The novel was a balance of wit and mush, thus making it an adult fairy tale.

I was basically in love with the novel, but somewhere along the way, I felt that it was a little constricted and too fast paced that I was surprised in some parts, and that I had to back read to check what I missed, like when Yvanie and Tristan were suddenly all lovey gooey around each other. I mean, sure, I knew that they were bound to fall in love with each other yada yada, but still, I was surprised at their sudden well, love. One minute they were cold and civil toward each other, then they had that life threatening moment where Tristan, being the hero that he is, rescued Yvanie and she was of bound to stay with him as a rule. The next thing I know, Tristan was happy not to marry Victoria and Yvanie felt jealous when she knew Victoria getting married, and suddenly he had left his family to be with Yvaine, then they were lovers, and they were discussing kids and they were to get married. I think I missed the part where they were falling for each other.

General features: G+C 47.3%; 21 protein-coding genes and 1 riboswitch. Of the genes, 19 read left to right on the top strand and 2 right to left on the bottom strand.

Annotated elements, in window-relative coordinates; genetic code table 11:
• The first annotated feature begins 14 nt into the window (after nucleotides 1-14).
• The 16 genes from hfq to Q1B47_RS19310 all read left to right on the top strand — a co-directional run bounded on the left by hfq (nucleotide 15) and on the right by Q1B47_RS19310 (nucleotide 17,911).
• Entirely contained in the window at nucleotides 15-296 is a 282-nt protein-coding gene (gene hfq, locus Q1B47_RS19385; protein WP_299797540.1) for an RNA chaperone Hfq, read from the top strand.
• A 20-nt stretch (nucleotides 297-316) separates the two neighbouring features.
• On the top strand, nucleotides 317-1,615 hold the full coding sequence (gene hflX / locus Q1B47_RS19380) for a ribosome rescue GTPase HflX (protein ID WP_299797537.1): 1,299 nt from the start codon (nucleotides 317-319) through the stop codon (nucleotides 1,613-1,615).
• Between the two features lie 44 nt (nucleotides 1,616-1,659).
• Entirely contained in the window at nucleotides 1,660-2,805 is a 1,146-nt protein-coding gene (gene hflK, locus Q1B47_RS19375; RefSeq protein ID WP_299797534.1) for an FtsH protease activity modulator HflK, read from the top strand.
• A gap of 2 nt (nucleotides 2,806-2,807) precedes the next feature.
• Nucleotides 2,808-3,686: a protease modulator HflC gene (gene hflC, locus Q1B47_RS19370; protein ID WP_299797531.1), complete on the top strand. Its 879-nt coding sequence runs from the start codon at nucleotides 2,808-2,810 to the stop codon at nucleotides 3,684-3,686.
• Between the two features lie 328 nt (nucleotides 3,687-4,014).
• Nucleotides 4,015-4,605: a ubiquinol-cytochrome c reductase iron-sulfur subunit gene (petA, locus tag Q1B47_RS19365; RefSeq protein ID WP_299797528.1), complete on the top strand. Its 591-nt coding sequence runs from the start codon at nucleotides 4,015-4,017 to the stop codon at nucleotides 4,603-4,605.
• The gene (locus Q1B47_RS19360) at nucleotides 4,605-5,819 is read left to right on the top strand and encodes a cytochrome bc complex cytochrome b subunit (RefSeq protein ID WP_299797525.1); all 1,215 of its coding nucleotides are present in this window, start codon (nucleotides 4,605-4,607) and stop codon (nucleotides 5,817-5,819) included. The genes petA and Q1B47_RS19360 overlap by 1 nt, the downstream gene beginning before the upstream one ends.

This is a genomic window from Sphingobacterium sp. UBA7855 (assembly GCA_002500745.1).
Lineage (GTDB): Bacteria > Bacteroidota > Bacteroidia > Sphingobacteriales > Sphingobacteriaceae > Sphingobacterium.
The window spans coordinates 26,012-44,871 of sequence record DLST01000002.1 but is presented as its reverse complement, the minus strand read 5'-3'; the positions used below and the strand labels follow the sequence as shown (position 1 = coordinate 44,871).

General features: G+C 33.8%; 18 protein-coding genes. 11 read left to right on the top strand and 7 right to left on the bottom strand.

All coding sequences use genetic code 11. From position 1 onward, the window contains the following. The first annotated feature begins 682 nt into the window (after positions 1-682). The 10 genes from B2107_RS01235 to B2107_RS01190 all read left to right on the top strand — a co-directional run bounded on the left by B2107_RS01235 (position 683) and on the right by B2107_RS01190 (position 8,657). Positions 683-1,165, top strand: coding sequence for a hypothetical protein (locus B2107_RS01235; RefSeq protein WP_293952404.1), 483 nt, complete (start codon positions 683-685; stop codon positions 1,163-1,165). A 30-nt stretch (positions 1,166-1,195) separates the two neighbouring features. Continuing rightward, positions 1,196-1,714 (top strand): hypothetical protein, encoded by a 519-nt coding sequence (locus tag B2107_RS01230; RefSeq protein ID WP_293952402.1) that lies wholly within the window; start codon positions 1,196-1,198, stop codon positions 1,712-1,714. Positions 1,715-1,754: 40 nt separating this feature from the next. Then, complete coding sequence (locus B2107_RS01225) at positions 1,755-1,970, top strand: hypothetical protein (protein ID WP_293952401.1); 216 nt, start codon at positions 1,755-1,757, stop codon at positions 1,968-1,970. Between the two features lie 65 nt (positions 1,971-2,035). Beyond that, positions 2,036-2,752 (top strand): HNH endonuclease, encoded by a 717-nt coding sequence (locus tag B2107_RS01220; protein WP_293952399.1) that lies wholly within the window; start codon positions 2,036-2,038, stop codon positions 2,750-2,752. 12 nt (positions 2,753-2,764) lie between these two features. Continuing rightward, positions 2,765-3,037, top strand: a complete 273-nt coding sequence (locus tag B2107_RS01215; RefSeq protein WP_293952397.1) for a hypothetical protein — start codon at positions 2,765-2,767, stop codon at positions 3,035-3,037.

I loved the novel. I loved the characters and the dialogues, I just felt like it was squeezed into this book where in the author could have expounded on the journey or have given more background with the other characters or something. It was beautiful, all right, but it was hmm, bitin. It was like some of the characters were just cameos, like the man in the ship, whoever was he, or the guard of the wall, and the many other characters. I was not even sure if I just wasn’t paying that much attention to what I was reading which lead me to feeling that it lacked something, but I am pretty much convinced that I had not skip a page or a chapter.

Nonetheless, all was very giddy with the ending and yeah, a fairy tale of castles and of love. Though the novel ended with the familiar “and they lived happily ever after” theme, I preferred the epilogue ending where Yvaine prevailed as a better ruler and that he outlived Tristan. It could have been kickass having it done that way, but I was a little miffed when it had to end with her still sad for having lost her love. Oh well, I just it’s just how love happens. Always the woman gets to wait.

Now, I just need to watch the movie and see how everything was justified. Or maybe I shouldn’t?

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2 Responses to Stardust, Neil Gaiman

  1. Jay says:

    The only Gaiman I have read so far is The Graveyard Book. I am dying to read Stardust and his other great works.

  2. tintearjerky says:

    Hmm. I have read a few stories in his Smoke and Mirrors collection. They’re pretty good. I heard American Gods was one of his written best books to date. 🙂